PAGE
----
8. Host all media on external services Videos, images, music files, and downloadable packages can be uploaded on YouTube, Photobucket or MediaFire. Please note that these files are a major factor when it comes to reaching your webdisk quota.

9. Remove log files because they let you monitor your hosting account activity while you’re away, but there’s no reason for them to remain on the server. Once you downloaded and reviewed log files, you can safely remove them and free up megabytes of webdisk.

10. Remove old/unused installations There’s no point in keeping these files on the server. Old script versions and ‘ghost’ files from deleted installations only eat up disk quota and don’t serve to your website needs, so get rid of them.

11. Remove installation backups Scripts like WordPress and phpBB leave on-server backups at every upgrade. These files, usually in .zip or .tar.gz compressed format, are only useful if you need to re-install anything that got lost with the upgrade, or if you wish to restore the old version. If you don’t, they’re a candidate for removal.

12. Remove installation doc files When you install a script, either manually or via your host’s preconfigured installer (e.g. Fantastico, Softaculous), the procedure will copy a ‘doc’ (or other names) folder containing a user guide. While this guide can be useful reference material, it’s unnecessary to the well-being of the script, so you can safely remove it and free up some Kb-to-MB of webspace. You should keep your README.txt and license.txt files, though, in the case the author requires them for legitimate use of the script.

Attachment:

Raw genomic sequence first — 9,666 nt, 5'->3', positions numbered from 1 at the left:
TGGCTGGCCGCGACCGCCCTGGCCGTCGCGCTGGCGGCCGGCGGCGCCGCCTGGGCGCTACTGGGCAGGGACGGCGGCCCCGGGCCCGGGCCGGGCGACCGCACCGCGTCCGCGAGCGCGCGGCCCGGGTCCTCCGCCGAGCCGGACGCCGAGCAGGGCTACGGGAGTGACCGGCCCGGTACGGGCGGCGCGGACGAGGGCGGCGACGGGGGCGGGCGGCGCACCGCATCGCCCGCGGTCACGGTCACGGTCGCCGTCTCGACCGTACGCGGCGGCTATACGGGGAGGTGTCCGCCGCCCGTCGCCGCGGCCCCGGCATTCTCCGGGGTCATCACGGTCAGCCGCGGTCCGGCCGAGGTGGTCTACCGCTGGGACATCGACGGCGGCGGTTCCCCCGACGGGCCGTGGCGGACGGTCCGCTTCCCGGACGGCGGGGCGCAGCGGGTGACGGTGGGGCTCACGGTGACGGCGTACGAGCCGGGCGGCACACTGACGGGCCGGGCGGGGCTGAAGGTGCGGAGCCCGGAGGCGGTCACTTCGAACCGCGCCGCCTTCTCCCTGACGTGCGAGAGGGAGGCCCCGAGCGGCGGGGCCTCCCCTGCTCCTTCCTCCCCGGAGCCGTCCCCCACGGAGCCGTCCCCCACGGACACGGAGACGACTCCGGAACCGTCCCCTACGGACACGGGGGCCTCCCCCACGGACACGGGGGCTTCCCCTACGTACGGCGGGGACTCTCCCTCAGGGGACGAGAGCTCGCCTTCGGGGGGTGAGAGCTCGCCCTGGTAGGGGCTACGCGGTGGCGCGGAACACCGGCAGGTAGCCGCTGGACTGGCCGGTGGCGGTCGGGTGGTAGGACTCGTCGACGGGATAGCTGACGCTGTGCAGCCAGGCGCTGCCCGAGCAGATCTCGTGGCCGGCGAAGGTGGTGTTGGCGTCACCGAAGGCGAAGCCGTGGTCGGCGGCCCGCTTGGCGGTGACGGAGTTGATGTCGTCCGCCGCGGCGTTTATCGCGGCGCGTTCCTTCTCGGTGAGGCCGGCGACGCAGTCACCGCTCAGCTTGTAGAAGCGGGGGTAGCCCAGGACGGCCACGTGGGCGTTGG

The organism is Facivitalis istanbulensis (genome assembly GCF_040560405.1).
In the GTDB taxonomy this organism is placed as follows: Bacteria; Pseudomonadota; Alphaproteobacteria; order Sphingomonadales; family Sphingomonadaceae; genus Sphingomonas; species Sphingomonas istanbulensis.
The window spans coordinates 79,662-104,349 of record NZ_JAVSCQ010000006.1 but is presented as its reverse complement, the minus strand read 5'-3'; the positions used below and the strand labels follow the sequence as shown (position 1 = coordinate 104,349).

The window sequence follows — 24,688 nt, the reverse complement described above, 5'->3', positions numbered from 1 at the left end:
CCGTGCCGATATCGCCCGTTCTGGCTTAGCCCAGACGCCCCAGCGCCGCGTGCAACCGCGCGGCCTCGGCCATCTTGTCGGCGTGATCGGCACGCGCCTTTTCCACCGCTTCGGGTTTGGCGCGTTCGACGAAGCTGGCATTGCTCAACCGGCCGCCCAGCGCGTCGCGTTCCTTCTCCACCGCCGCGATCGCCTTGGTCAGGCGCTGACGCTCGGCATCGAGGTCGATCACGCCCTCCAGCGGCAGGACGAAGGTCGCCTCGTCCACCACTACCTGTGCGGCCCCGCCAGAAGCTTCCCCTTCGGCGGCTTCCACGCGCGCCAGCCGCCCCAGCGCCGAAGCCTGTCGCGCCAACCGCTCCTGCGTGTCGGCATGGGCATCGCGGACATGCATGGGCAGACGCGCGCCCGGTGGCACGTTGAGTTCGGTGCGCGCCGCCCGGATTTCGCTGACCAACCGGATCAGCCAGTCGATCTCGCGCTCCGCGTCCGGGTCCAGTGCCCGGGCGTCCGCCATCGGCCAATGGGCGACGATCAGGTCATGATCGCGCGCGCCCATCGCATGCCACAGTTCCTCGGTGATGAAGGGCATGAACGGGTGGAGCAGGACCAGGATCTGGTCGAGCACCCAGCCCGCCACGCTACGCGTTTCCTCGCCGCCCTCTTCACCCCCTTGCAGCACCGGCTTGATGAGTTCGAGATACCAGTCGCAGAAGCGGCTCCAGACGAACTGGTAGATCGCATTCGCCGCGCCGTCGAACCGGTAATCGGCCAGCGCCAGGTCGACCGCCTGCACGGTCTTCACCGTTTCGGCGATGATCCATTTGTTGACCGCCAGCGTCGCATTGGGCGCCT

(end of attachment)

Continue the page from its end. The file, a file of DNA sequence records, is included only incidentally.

13. Don’t allow user uploads If tip #8 suggests refraining from hosting your own media on the server, the advice is even more valid for user uploads. Don’t allow your blog readers or forum users to upload photos and videos. Your disk space and bandwidth are limited and precious.

14. Use cloud services for common scripts (ex. jQuery) There are a number of providers you can use — Google is an example — that host the most common JavaScript libraries on their own servers. Since you’re no longer hosting the libraries yourself, you’ll earn extra Kb (or MB) and, thanks to the services’ caching functions, optimize the script loading time for improved user experience.

15. Minimize your CSS and make it external You can effectively increase your website efficiency by using external stylesheets because your pages will load significantly faster and you’ll have saved several kilobytes of disk space. To make CSS files even lighter, minimize the code by removing indentations and non-essential spaces. One-line stylesheets may not be easy to manage, but if you keep a human-readable version on your computer and leave a minimized version on the server, you’ll win in extra space and loading speed.

16. Lighten your HTML pages by removing Flash Don’t use Flash to include videos in your webpages: it’s heavy for the server and for your webdisk, too. A valid alternative is the HTML5 video tag, which is lightweight and efficient.